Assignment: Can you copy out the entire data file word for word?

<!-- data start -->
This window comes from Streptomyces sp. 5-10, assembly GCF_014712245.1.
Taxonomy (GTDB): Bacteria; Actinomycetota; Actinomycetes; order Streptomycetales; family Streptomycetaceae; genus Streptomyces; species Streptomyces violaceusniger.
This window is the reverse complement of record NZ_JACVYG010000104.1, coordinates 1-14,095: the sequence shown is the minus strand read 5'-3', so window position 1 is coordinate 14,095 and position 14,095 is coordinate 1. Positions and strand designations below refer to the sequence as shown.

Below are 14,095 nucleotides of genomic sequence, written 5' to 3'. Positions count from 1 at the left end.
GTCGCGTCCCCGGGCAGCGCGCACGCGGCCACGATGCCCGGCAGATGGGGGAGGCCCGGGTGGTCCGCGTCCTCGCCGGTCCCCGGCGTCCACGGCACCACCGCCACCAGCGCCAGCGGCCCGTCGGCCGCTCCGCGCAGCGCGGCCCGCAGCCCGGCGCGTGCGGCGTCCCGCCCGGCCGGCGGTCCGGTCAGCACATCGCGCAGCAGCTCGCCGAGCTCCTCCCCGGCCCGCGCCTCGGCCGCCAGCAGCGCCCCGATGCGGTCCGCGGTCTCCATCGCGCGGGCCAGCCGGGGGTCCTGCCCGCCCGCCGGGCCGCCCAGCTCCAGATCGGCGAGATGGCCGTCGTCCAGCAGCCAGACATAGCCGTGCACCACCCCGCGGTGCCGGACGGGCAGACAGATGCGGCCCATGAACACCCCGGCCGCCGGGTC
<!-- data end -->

This window comes from Streptomyces sp. 5-10, assembly GCF_014712245.1.
Taxonomy (GTDB): Bacteria; Actinomycetota; Actinomycetes; order Streptomycetales; family Streptomycetaceae; genus Streptomyces; species Streptomyces violaceusniger.
This window is the reverse complement of record NZ_JACVYG010000104.1, coordinates 1-14,095: the sequence shown is the minus strand read 5'-3', so window position 1 is coordinate 14,095 and position 14,095 is coordinate 1. Positions and strand designations below refer to the sequence as shown.

Below are 14,095 nucleotides of genomic sequence, written 5' to 3'. Positions count from 1 at the left end.
GTCGCGTCCCCGGGCAGCGCGCACGCGGCCACGATGCCCGGCAGATGGGGGAGGCCCGGGTGGTCCGCGTCCTCGCCGGTCCCCGGCGTCCACGGCACCACCGCCACCAGCGCCAGCGGCCCGTCGGCCGCTCCGCGCAGCGCGGCCCGCAGCCCGGCGCGTGCGGCGTCCCGCCCGGCCGGCGGTCCGGTCAGCACATCGCGCAGCAGCTCGCCGAGCTCCTCCCCGGCCCGCGCCTCGGCCGCCAGCAGCGCCCCGATGCGGTCCGCGGTCTCCATCGCGCGGGCCAGCCGGGGGTCCTGCCCGCCCGCCGGGCCGCCCAGCTCCAGATCGGCGAGATGGCCGTCGTCCAGCAGCCAGACATAGCCGTGCACCACCCCGCGGTGCCGGACGGGCAGACAGATGCGGCCCATGAACACCCCGGCCGCCGGGTC